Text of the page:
In my ethnographic study, I have interviewed many professional Sikh musicians (rāgīs) belonging to old “family traditions” (gharāṇās) about the ragas being performed in different musical sessions (chauṅkīs). They informed me that all Sikh musicians follow a long-standing tradition of beginning with the melody of Āsā during Āsā Kī Vār dī Chauṅkī in the morning, continuing with it for some time and then returning to other melodies suitable for the morning such as Bhairau, Rāmakalī, Prabhātī, and Bhairavī. They also employ popular folk tunes of chhants (“lyrical quatrains”) for the benefit of common people entering the Darbar Sahib. Similarly, other sessions must begin with the assigned ragas in the beginning, followed by other suitable ragas and folk tunes. The sessions of Anand and Ārtī also follow a long-standing tradition, employing ragas and folk tunes. Moreover, it depends upon the training of numerous rāgī-jathās who perform their duties at the Darbar Sahib. Sometimes the head Granthi, sitting in the presence of the Guru Granth Sahib, directs the Sikh musicians to revert to the assigned raga if they have been performing light music based on filmi tunes. In addition to the assigned melodies (nirdhārit rāgas), there are many folk traditions in the Guru Granth Sahib that maintain independent styles of performance. The sociological significance of this medium and its message should never be underestimated (P. Singh 2006a, pp. 158–60). In fact, Guru Arjan proclaimed: “If one sings in folk tunes with a devotional attitude without the use of any ragas, even then it becomes the ‘nectar of immortality’” (P. Singh 2006b, p. 47).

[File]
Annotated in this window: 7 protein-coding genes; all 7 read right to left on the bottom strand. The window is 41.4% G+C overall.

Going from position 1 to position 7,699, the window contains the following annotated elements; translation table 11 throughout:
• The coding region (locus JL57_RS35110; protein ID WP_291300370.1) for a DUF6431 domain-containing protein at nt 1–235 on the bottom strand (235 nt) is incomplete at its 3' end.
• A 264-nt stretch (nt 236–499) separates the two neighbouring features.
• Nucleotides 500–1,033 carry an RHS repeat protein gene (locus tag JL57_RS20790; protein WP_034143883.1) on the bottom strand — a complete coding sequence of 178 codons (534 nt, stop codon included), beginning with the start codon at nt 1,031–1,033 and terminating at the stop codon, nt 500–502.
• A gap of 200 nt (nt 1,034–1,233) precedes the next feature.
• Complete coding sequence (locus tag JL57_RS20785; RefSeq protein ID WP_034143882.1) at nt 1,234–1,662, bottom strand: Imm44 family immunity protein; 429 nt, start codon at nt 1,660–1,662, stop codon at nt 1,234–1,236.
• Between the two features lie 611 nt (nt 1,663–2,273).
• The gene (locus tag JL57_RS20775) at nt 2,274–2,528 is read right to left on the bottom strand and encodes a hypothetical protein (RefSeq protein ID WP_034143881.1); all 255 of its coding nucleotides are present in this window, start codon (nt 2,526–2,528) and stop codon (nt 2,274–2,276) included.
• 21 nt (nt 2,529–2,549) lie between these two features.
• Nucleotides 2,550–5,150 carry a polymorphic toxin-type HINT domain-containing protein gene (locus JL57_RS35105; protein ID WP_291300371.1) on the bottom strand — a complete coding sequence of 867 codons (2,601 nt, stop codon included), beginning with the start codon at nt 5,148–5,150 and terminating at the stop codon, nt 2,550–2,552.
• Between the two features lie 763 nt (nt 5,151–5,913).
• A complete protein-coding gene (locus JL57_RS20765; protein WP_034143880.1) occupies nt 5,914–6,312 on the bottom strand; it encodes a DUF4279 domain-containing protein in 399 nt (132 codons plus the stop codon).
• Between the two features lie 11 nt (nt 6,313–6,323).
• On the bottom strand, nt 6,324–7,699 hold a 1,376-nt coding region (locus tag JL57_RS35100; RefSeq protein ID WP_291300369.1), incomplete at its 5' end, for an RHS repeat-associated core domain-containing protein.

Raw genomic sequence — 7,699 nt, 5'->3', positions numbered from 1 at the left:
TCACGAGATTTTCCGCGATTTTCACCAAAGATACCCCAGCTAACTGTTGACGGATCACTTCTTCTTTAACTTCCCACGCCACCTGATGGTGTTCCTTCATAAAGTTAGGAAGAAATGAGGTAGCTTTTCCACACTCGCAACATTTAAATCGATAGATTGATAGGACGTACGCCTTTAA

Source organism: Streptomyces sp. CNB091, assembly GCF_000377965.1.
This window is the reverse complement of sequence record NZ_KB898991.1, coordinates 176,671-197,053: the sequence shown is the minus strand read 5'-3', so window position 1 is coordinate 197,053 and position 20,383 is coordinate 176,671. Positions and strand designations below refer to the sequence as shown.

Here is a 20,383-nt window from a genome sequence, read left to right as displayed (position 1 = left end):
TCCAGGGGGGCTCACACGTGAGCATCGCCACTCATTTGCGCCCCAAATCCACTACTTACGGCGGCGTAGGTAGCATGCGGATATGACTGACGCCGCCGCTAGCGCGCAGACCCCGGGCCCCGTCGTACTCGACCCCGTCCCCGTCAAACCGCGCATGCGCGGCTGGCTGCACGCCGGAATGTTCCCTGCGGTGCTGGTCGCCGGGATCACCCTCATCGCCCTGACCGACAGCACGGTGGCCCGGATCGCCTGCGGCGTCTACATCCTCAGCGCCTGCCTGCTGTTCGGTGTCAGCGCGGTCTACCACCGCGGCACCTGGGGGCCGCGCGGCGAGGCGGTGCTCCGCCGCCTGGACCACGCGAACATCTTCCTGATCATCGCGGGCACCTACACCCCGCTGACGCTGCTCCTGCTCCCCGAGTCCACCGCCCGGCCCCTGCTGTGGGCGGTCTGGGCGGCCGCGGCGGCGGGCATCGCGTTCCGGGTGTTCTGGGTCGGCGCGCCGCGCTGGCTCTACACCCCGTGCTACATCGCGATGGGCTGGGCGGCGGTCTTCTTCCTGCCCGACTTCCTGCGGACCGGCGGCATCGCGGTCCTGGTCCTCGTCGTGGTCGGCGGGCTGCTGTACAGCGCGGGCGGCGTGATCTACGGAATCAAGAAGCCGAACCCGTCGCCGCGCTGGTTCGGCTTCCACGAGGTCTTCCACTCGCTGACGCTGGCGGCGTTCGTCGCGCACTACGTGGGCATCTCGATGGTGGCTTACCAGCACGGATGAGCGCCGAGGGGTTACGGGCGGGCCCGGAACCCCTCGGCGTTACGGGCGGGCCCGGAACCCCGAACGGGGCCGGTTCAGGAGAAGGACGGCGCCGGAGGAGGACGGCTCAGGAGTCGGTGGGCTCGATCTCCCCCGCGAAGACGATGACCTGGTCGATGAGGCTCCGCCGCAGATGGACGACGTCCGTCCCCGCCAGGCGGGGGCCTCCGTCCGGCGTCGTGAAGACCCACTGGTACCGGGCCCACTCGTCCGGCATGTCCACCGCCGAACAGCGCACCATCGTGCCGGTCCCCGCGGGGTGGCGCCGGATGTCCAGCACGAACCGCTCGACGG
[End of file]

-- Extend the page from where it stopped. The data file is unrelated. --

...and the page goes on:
A significant change occurred in the tradition of Muslim rabābīs performing kirtan in the Darbar Sahib. At the time of Partition of India in 1947, many of them left for Pakistan. Even before this event, they had become the target of the Tat Khalsa (“Pure Khalsa”) wing of the Singh Sabha reformers who spoke derogatorily about these low-caste hereditary musicians. In the 1940s, the SGPC passed a resolution that only Khalsa Sikhs could perform kirtan in the Darbar Sahib. As a result, the rabābīs who remained in India after Partition had to become Khalsa Sikhs in order to perform kirtan in the Golden Temple (P. Singh 2011, p. 123). Further, after taking over as a SGPC chief in 1999, Bibi Jagir Kaur urged people to treat Khalsa women on a par with Khalsa men for discharging religious duties in the Golden Temple. However, other members of the executive committee objected by claiming that women could not be allowed to perform kirtan in the Darbar Sahib due to a variety of reasons. They argued that the Almighty had differentiated man from woman at the time of birth; hence nobody should raise such a demand. Gender discrimination in the Golden Temple became a burning issue at the international level on 15 February 2003, when two England-based Khalsa women were allegedly assaulted by SGPC volunteers when they tried to participate in the sukhāsan ceremony, carrying Guru Granth Sahib in a palanquin from the Golden Temple to the Akal Takhat. Thus far, Sikh orthodoxy has explicitly said ‘no’ to Khalsa women performing kirtan inside the Darbar Sahib or participating in the pālkī-sevā (P. Singh 2019, p. 292). Furthermore, celebrating the 400th anniversary of Guru Arjan’s martyrdom in 2006, the SGPC decided to hire a number of interns to play stringed instruments such as the sirandā, the dilrubā, or the tānpurā along with the rāgi-jathās, who did not have skilled stringed-instrument players. Since then, fresh measures have been taken to ensure that Gurmat Sangeet does not become extinct when the SGPC made a formal announcement to rāgīs using stringed instruments to perform kirtan at the Darbar Sahib. More recently, in a decolonizing process, the preparation of rāgī-jathās skilled in stringed instruments was undertaken to completely remove the usage of the harmonium inside the sanctum sanctorum of the Golden Temple in the coming three years. One should keep in mind that as a statutory body, the SGPC has become the ‘authoritative voice’ of the Sikhs. As a democratic institution, it has always represented the majority Sikh opinion. As such, it has laid claim to representing the authority of the ‘Guru-Panth’, although it has been frequently challenged by Sikhs living outside the Punjab. It is commonly regarded as the ‘mini parliament of the Sikhs’ (P. Singh 2021, pp. 11–12). One can criticize the SGPC for their misuse of power and manipulation of the term ‘decolonization’ as a mere political strategy, whereas it is a simple ‘revival’ of instruments with no concern for the making of stringed instruments and the related issues of pedagogy. It is true that the SGPC’s new norm of reintroducing traditional instruments follows more than three decades of struggle and research by Sikh scholars and performers (Cassio 2023, pp. 322–25).